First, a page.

Our Hearts Bleed (for Nigeria)

20140506-232102.jpg
Our Hearts Bleed (for Nigeria)

In last years, Nigeria has lost
most forests,
but the Sambisa seems a place
of bush as much as tree,
or, at least, thorn.

Traditionally, only elephants,
or others with similarly thick skins,
could traverse it.

Elephants are few
now,

but some trucks seem tough enough,
and too the hides of those who treat people
as things–
those who have been trained in the way
of the cutlass;
though the skin of even strong
young girls
is soft, warm, such
that fingers touching it
should sing.

Boko Haram:
“Western education is
forbidden.”
Only the Western part
is a ruse,
it is education
that is
forbidden–

For things
should not read,
property does not write.
What is to be sold, used, fisted–
tethered to post
and slop pail–
should not have tools
to speak her mind.

The terrorizing
of schools
is a kindness truly–
so, they may say, pulling at their hats
and other parts–
for they are very good
at stopping mouths,
but they do not wish
to have to blind, maim, amputate–
no, they want girls
intact,
young limbs spread dark
as woods’ night shadows,
eyes pooling
stripped bark.

***********************************
A poem of sorts for Abhra Pal’s prompt on trees on dVerse Poets Pub, about the horrific abduction of now more than 230 girls in North-East Nigeria. It is suspected that the girls have taken into the Sambisa Forest, a stronghold of the Boko Haram.

Religion has been misused against women and education for a very long time. But what’s happening in Nigeria right now to both girls and boys pursing education is beyond evil. It’s really beyond what I could write of here–just trying to raise awareness,

The drawing, like most on this blog, is mine. — this post has been edited– the last line– since posting.

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21 Comments on “Our Hearts Bleed (for Nigeria)”

  1. claudia Says:

    my heart bleeds as well k. – it is terrible what happens to those poor girls.. thanks for raising awareness…ugh.. it makes me sick when countries treat their own children like that…sick and angry

  2. lynndiane Says:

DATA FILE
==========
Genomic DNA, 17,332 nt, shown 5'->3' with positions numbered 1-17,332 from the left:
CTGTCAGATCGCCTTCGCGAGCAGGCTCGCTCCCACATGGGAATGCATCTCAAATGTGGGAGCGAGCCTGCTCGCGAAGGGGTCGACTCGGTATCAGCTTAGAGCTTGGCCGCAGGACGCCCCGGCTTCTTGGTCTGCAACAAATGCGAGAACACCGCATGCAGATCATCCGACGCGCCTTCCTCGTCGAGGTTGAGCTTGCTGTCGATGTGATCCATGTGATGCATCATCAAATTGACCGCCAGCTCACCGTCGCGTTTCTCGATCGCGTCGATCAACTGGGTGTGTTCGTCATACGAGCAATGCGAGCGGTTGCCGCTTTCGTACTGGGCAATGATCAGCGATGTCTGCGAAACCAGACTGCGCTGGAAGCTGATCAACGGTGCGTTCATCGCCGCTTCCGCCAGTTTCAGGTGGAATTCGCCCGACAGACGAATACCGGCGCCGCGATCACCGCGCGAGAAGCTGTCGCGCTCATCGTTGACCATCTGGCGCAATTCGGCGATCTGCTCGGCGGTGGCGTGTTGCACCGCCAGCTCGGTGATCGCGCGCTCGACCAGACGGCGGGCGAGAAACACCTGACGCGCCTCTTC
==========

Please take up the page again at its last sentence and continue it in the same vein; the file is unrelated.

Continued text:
Evil must be exposed for what it is…thank you for telling their story in a thoughtful way…it all seems too awful for words

  3. billgncs Says:

    I hope someone stands up to the bullies and reclaims the girls.

  4. grapeling Says:

    horrific. Kony still roams but his atrocities seem nearly pale. and that in itself is criminal ~

  5. journalread Says:

    K, the things going on in Nigeria are truly horrific – this sort of exposition can only help as our thoughts keep returning to those children.


  6. Difficult to click like for such a heart-rending poem, but I thank you for posting it, nevertheless. It should be plastered on every Nigerian wall and tree.

  7. Steve King Says:

    It’s horrible how children are used, either as the things you write of or as soldiers. This is powerful and emotional and a perfect response to the prompt.
    Steve K.

    • ManicDdaily Says:

      Thanks. I edited it a bit this morning, as I didn’t think the end worked very well. (That’s on the poem.) On the topic–agh–it is just terrible. k.

  8. brian miller Says:

    ugh….clenches the stomach…esp with the woman, their taking, and what we think might be being done to them currently as well…..good on you for going after it in verse k

  9. Glenn Buttkus Says:

    The treatment of women as chattel in Muslim & even Hispanic countries had been like a thorn forever; good of you to add a few more barbs, lest we forget. The evil inequity transpiring in Nigeria should be a wake up call; let’s hope so.

    • ManicDdaily Says:

      Hi Glenn, I don’t really think that Islam would promote the view of these crazy guys. But religions of all kind get used as excuses I think. K.

      >


  10. Such hate and anger in those men.. terrible things happening.. I believe at the root lies fear.. which is even more dangerous


  11. I loved your poem even if the inspiration behind it is so sad. I, too, am thinking of those girls. Thanks.

    Greetings from London.

  12. janehewey Says:

    Your illustration is fitting, with focus a bit astray and the density coming forward almost off the screen. I appreciate your hand at raising awareness. There is a musical quality in the stanza that holds “through the skin of even strong young girls” and the last stanza so strong with imagery.

  13. hedgewitch Says:

    A harrowing, horrific tale, k. Looking at the footage of those thugs, they don;t even appear sane. I can’t think any religion would claim men like that. They are evil given free reign. Your poem manages to remain lyrical throughout, which of course only makes the horror stronger.

  14. Abhra Pal Says:

    Karin, Salute to you for taking up a great social cause to writing and creating awareness.

    As much as sad as the event makes me, I too feel that it is very important to spread the message across through our art forms.

  15. Sumana Roy Says:

    even beasts of forests follow rules of Nature but not so with the humans….they can stoop to such level…ugh and I can’t forget the lines….. “though the skin of even strong / young girls / is soft, warm, such / that fingers touching it / should sing.”……a poem written with heart Karin…..


  16. The last two lines are stark and heart breaking, as is the whole incident. When will girls/ women just be allowed to be and develop to be the humans they are?


  17. “…young limbs spread dark”…….thanks for raising awareness about this horrifying abduction.


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